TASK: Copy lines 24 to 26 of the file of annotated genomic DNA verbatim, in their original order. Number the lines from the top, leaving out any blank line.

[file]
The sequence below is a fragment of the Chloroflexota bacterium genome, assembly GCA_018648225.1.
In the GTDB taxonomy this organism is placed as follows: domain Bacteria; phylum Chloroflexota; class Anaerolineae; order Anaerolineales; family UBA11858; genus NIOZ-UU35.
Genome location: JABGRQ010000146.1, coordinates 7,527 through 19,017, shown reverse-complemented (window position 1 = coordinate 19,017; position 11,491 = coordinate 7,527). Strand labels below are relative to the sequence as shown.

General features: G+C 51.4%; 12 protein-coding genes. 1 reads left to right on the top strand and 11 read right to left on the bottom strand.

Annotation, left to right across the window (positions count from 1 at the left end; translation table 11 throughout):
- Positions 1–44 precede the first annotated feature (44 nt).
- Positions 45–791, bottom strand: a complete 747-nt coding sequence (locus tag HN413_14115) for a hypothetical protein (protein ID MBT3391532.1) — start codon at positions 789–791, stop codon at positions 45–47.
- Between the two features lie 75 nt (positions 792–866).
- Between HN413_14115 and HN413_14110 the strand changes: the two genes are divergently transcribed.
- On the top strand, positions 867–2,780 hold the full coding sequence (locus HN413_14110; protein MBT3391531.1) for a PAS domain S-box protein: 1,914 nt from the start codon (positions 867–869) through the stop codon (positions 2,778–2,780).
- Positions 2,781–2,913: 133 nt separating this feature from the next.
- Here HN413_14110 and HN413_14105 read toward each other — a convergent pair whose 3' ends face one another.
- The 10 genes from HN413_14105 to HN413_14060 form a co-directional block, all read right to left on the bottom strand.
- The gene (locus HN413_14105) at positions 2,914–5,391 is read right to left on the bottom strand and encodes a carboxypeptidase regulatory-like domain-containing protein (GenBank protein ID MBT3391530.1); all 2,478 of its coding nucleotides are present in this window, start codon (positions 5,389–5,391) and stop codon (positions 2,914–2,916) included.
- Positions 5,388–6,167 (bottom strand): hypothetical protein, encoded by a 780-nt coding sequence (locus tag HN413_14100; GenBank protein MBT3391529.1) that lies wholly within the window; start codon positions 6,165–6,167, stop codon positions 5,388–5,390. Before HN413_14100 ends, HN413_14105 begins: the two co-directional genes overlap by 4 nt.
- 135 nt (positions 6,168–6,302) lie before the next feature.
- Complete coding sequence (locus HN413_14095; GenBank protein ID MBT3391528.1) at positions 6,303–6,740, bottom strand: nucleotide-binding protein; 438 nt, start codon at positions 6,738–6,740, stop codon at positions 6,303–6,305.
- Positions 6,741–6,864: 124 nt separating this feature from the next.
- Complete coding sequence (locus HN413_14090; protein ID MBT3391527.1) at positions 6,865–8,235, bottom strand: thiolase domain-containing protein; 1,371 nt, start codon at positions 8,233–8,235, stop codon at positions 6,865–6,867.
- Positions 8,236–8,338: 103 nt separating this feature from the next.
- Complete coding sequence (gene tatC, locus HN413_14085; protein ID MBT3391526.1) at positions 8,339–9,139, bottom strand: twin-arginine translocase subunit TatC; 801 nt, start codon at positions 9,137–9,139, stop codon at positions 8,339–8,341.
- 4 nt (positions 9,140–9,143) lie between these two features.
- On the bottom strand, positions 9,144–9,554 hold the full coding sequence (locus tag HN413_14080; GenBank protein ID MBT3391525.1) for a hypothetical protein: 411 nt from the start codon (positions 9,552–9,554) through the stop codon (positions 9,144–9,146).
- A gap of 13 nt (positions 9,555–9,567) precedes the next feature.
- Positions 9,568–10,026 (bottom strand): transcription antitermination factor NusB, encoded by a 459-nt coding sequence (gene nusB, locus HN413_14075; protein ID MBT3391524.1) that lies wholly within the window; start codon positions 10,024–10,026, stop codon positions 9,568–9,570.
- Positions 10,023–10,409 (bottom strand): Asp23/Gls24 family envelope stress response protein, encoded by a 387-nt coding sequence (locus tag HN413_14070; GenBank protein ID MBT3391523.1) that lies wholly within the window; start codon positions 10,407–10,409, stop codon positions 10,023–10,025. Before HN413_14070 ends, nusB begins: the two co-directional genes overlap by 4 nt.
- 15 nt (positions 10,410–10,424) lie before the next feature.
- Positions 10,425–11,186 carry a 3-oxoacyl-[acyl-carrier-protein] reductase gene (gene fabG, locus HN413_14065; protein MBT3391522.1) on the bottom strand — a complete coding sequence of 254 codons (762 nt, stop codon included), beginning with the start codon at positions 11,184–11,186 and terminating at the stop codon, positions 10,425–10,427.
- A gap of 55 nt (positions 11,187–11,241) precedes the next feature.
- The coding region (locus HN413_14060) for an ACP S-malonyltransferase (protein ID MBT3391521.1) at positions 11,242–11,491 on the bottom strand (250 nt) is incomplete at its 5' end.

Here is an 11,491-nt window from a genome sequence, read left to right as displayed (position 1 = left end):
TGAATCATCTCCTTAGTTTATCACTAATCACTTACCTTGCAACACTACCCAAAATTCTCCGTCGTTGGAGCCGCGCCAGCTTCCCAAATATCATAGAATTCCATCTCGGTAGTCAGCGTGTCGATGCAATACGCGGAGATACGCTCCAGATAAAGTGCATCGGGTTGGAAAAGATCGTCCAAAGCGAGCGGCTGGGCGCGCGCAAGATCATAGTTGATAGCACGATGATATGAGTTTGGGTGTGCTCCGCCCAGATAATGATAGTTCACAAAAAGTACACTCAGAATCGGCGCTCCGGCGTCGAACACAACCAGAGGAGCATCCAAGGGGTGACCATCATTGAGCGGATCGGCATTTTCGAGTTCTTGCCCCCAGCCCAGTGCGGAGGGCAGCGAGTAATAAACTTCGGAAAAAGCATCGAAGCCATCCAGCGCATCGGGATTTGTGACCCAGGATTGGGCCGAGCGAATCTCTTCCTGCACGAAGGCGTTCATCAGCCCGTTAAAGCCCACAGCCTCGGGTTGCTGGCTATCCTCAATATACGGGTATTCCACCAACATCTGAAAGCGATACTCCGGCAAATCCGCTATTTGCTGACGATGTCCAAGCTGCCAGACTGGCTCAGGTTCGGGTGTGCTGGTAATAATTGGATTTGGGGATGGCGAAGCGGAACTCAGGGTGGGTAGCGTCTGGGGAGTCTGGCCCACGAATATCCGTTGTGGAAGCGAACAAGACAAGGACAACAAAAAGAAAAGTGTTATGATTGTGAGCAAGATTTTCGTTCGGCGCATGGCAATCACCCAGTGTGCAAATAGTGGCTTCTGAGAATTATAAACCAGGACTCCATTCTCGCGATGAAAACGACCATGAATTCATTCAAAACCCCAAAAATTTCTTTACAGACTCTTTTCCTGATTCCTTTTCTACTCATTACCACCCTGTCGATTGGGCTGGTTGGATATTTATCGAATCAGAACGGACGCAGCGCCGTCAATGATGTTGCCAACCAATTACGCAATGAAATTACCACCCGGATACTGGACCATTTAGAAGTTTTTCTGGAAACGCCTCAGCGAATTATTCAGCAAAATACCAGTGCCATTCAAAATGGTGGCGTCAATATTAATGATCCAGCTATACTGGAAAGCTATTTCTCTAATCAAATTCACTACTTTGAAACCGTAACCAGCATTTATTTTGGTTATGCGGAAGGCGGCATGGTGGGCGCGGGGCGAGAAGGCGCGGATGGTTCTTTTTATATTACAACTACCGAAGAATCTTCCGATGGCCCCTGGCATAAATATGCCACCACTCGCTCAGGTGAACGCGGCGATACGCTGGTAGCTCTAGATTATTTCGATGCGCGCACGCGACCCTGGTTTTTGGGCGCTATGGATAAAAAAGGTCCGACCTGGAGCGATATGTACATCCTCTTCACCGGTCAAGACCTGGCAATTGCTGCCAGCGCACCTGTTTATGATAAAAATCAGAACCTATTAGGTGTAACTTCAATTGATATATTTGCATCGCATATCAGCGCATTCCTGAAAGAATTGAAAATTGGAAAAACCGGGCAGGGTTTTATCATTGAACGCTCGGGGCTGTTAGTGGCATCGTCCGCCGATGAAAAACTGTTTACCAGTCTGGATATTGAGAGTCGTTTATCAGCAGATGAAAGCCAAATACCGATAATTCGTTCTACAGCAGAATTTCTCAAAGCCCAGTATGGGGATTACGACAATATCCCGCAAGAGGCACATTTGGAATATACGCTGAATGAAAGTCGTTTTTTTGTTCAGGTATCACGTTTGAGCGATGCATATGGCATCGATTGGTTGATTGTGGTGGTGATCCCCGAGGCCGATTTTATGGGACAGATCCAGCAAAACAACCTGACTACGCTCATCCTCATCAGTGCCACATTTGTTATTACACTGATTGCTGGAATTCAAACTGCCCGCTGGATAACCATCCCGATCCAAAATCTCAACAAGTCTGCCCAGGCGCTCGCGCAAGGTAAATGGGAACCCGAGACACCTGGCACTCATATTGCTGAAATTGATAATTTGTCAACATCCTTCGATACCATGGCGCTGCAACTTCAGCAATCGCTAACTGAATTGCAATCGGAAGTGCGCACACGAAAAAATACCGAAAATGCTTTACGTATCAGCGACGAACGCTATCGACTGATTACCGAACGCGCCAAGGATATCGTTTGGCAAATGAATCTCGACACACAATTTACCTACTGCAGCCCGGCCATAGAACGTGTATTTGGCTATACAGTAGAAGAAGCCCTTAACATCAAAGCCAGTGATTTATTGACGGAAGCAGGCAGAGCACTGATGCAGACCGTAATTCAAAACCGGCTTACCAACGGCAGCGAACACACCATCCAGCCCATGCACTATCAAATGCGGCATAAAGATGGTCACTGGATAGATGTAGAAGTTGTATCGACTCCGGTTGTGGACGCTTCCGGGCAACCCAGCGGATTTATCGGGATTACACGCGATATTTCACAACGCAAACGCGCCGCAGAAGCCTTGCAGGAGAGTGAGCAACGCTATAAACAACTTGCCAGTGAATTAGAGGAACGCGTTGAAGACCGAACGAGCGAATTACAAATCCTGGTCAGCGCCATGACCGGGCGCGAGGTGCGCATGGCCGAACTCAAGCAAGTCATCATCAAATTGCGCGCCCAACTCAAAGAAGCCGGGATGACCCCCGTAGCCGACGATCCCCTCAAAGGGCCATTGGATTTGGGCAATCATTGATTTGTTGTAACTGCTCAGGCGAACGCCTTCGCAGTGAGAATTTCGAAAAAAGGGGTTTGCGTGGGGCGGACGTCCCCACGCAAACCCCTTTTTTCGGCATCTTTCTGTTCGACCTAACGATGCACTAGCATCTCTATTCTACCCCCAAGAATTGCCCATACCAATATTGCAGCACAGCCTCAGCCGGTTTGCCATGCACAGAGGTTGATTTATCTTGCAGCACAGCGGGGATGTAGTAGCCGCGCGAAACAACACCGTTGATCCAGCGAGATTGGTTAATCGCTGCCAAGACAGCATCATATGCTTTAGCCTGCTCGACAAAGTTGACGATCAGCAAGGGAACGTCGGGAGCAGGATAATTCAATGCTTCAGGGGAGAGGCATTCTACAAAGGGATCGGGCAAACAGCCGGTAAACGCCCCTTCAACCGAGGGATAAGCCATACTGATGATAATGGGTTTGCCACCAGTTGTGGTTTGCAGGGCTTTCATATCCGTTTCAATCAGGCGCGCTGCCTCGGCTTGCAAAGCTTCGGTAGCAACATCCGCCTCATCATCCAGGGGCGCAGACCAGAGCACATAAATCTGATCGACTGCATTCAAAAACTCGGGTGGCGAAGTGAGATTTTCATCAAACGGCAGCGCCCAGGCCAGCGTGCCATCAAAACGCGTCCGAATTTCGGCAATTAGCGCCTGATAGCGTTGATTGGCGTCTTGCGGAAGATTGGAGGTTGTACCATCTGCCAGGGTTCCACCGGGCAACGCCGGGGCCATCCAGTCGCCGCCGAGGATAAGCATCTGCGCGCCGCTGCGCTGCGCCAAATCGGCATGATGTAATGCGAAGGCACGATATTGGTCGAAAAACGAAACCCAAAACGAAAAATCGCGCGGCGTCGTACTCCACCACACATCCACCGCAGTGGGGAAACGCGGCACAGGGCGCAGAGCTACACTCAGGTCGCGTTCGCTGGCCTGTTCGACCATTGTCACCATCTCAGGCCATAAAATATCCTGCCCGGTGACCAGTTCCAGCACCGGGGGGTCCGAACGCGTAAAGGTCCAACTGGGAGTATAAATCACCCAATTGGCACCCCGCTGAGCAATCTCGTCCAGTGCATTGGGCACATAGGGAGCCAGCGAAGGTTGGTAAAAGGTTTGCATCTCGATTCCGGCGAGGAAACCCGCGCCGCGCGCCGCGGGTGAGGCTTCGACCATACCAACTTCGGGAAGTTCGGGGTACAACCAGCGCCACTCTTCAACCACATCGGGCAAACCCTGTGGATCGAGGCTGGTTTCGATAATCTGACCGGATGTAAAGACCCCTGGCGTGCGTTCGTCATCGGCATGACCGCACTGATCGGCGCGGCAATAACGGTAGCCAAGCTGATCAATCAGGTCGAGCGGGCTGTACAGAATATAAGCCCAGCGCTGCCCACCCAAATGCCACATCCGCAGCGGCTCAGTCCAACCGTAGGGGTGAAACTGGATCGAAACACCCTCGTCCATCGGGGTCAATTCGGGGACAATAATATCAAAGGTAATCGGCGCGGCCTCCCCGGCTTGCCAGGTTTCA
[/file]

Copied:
- A gap of 13 nt (positions 9,555–9,567) precedes the next feature.
- Positions 9,568–10,026 (bottom strand): transcription antitermination factor NusB, encoded by a 459-nt coding sequence (gene nusB, locus HN413_14075; protein ID MBT3391524.1) that lies wholly within the window; start codon positions 10,024–10,026, stop codon positions 9,568–9,570.
- Positions 10,023–10,409 (bottom strand): Asp23/Gls24 family envelope stress response protein, encoded by a 387-nt coding sequence (locus tag HN413_14070; GenBank protein ID MBT3391523.1) that lies wholly within the window; start codon positions 10,407–10,409, stop codon positions 10,023–10,025. Before HN413_14070 ends, nusB begins: the two co-directional genes overlap by 4 nt.